With the bittersweet drama “Wet Season,” Singapore writer-director Anthony Chen again proves himself a perceptive observer of life and social class in his tropical nation-state and a sensitive chronicler of issues confronting women. Set during monsoon season, Chen’s delicate, nuanced portrait of the heartbreaks afflicting a dedicated schoolteacher and dutiful wife is suffused with love and humor, and directed with striking maturity and restraint. Like his 2013 debut, the Cannes Camera d’Or-winner “Ilo Ilo,” this sophomore feature draws on details from his personal life and further benefits from the casting of two of that film’s leading players: the luminous Yann Yann Yeo as the vulnerable educator and the vibrant Koh Jia Ler as her student. Further festival action and niche art-house play should follow the world premiere in Toronto’s Platform competition.
Modest, dignified and caring, the late-thirtysomething Ling (Yeo), a native Malaysian, teaches Mandarin to teens at a top boy’s academy, where both she and her subject are undervalued in favor of math and science. In advance of the grade 4 O-levels, she is willing to give remedial work to those most in need, but only the lively Wei Lun (Koh), a competitive martial artist, sticks around to participate.
Meanwhile, on the home front, Ling’s marriage is going through a rough patch. She and her selfish husband Andrew (Christopher Lee) have been trying to conceive for eight years. Now she is undergoing painful IVF treatment and Andrew proves unsupportive; he never bothers to show up at her appointments or when she is ovulating, which only increases Ling’s suspicions that he is having an affair.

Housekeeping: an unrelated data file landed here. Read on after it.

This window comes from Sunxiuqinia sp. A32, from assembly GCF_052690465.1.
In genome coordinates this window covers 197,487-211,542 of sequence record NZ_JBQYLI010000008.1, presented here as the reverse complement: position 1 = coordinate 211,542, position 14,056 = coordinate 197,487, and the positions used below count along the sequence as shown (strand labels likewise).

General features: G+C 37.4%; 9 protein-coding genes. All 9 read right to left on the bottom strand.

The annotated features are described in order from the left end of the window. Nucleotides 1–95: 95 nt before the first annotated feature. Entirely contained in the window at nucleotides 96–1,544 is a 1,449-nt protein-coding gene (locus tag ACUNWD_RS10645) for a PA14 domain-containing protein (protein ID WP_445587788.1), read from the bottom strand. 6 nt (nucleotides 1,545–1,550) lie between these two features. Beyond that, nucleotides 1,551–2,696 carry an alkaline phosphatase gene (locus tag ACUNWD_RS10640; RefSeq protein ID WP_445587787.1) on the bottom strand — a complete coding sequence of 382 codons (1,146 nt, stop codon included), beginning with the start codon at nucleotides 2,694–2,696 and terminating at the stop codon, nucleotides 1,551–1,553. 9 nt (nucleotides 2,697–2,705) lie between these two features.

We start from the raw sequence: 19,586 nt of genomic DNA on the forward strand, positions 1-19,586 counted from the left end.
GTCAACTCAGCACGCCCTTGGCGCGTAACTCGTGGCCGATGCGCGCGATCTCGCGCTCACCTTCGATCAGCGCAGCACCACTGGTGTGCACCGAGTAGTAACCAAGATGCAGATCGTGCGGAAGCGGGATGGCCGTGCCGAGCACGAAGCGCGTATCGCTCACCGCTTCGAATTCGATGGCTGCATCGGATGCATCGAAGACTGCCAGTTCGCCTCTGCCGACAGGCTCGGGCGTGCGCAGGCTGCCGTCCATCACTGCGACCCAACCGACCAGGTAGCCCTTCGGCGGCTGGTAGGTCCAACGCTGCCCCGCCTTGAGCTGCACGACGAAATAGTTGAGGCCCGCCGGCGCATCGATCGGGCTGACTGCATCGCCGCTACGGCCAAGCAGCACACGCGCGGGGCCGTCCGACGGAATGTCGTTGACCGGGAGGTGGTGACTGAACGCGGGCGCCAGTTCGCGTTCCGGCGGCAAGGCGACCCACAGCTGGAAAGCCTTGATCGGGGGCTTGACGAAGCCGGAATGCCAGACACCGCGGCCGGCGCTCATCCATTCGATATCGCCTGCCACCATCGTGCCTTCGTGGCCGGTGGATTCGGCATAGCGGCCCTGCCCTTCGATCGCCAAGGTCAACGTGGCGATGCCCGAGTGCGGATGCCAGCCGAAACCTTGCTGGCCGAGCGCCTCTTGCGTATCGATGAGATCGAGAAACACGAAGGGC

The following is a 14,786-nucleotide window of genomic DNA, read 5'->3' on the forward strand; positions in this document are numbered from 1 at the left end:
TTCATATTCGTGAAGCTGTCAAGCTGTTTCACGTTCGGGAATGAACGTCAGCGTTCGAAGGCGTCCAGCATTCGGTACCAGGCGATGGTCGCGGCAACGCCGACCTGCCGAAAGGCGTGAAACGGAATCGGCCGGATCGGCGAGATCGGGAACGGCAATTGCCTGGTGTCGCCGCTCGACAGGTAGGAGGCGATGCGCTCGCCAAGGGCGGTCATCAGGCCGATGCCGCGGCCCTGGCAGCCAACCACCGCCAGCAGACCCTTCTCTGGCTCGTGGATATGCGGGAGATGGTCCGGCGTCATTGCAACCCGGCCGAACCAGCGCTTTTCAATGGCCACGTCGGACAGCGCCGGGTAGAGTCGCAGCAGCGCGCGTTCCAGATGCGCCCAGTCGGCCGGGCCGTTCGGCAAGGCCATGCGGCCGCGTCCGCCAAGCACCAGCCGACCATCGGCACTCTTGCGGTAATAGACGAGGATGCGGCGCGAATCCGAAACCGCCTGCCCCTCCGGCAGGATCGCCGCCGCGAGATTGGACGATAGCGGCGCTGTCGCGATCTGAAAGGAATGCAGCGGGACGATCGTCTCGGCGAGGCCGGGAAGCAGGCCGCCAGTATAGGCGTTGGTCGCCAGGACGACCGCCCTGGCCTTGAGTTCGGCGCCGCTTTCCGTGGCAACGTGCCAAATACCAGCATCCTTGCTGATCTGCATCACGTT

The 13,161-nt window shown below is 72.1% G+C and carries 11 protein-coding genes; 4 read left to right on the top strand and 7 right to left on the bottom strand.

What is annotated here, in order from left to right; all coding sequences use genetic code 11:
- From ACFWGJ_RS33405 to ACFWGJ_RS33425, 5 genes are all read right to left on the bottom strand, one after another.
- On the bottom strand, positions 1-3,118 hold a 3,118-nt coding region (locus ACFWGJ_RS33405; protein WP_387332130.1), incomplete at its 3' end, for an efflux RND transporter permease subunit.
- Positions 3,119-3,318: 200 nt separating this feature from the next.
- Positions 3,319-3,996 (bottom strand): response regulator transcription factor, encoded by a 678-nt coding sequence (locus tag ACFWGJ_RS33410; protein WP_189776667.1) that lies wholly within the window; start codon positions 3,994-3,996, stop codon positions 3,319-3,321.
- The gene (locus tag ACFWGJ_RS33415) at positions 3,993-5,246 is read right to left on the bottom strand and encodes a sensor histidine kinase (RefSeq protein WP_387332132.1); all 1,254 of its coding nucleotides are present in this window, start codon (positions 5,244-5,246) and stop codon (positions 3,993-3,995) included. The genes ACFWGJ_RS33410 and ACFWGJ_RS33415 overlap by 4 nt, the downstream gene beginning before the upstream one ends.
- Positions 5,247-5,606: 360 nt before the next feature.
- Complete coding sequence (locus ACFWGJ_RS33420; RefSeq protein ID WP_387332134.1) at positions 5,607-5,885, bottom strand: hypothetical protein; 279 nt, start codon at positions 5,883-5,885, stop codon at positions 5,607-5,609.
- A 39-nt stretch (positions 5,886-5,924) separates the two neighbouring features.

Instead of the longed-for infant to look after, Ling has her nonverbal, wheelchair-confined father-in-law (Yang Shi Bin, poignant), whom she tenderly cares for. Helmer Chen subtly underlines the similarities between the earliest and last stages of life as Ling spoon-feeds, bathes and diapers the ailing man. In a poignant dream sequence that augurs dramatic change, she finds a crying baby in his bed.
Ling’s natural kindness and unfulfilled maternal instincts also manifest in her care for Wei Lun, whose long-absent parents have left him alone in an expensive high rise apartment building. When the lad has an accident during his wushu training and is allocated crutches, Ling starts to drive him home. Eventually, her warm attentions start to confuse the lonely lad, who already has a crush on her.
Without artificial-seeming contrivance, Chen masterfully builds resonance through rhyming scenes, repeated images and reoccurring dialogue. A pair of scenes where Ling and Wei Lung share durian fruit charts their growing intimacy. And as they meet weekly in the classroom for the extra lessons, she gradually moves away from her proctor’s desk or from looking out the window to sitting next to him and correcting his mistakes as he makes them.
One of the most affecting parts of the character-driven screenplay is the contrasting way Ling and Wei Lun handle bitter sorrow. While Ling’s days are full of unkind cuts, she is mature enough to handle most of them with equanimity and resilience. Meanwhile, when the brash Wei Lun is faced with a case of unrequited love, he acts out calamitously and wails that his heart hurts. “That’s how it is. You’ll get used to it,” Ling tells him. And that is a painful lesson that he will remember far longer than how to draw the correct Chinese character.
The production package palpably captures the gray light of the wet season, while Sam Care’s intimate lensing makes interesting use of frames within frames in the interiors of cars and homes. The music is all diegetic, appropriate to the scenes.